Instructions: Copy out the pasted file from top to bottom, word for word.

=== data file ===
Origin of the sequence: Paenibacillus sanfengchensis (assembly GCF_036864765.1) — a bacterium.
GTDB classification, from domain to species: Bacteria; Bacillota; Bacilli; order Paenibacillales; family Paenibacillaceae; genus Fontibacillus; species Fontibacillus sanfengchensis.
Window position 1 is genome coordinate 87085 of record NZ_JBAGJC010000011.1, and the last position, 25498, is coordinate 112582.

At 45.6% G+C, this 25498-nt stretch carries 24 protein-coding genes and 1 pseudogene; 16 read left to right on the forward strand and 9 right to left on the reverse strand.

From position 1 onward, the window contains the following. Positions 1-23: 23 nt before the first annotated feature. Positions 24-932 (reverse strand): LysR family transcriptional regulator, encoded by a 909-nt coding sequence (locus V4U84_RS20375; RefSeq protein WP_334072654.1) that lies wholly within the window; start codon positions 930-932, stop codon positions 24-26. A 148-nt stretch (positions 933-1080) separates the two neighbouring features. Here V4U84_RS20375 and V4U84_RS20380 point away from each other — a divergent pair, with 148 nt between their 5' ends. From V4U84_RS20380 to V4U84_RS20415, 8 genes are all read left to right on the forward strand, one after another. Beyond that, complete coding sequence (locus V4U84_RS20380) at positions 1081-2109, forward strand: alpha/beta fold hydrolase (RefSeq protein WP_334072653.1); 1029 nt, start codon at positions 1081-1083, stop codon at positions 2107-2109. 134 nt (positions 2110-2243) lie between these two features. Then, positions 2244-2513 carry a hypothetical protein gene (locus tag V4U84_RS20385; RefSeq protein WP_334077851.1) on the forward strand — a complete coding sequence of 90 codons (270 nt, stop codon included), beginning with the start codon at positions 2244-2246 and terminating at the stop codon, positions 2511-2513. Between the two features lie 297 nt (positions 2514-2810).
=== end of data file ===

Origin of the sequence: Paenibacillus sanfengchensis (assembly GCF_036864765.1) — a bacterium.
GTDB classification, from domain to species: Bacteria; Bacillota; Bacilli; order Paenibacillales; family Paenibacillaceae; genus Fontibacillus; species Fontibacillus sanfengchensis.
Window position 1 is genome coordinate 87085 of record NZ_JBAGJC010000011.1, and the last position, 25498, is coordinate 112582.

At 45.6% G+C, this 25498-nt stretch carries 24 protein-coding genes and 1 pseudogene; 16 read left to right on the forward strand and 9 right to left on the reverse strand.

From position 1 onward, the window contains the following. Positions 1-23: 23 nt before the first annotated feature. Positions 24-932 (reverse strand): LysR family transcriptional regulator, encoded by a 909-nt coding sequence (locus V4U84_RS20375; RefSeq protein WP_334072654.1) that lies wholly within the window; start codon positions 930-932, stop codon positions 24-26. A 148-nt stretch (positions 933-1080) separates the two neighbouring features. Here V4U84_RS20375 and V4U84_RS20380 point away from each other — a divergent pair, with 148 nt between their 5' ends. From V4U84_RS20380 to V4U84_RS20415, 8 genes are all read left to right on the forward strand, one after another. Beyond that, complete coding sequence (locus V4U84_RS20380) at positions 1081-2109, forward strand: alpha/beta fold hydrolase (RefSeq protein WP_334072653.1); 1029 nt, start codon at positions 1081-1083, stop codon at positions 2107-2109. 134 nt (positions 2110-2243) lie between these two features. Then, positions 2244-2513 carry a hypothetical protein gene (locus tag V4U84_RS20385; RefSeq protein WP_334077851.1) on the forward strand — a complete coding sequence of 90 codons (270 nt, stop codon included), beginning with the start codon at positions 2244-2246 and terminating at the stop codon, positions 2511-2513. Between the two features lie 297 nt (positions 2514-2810).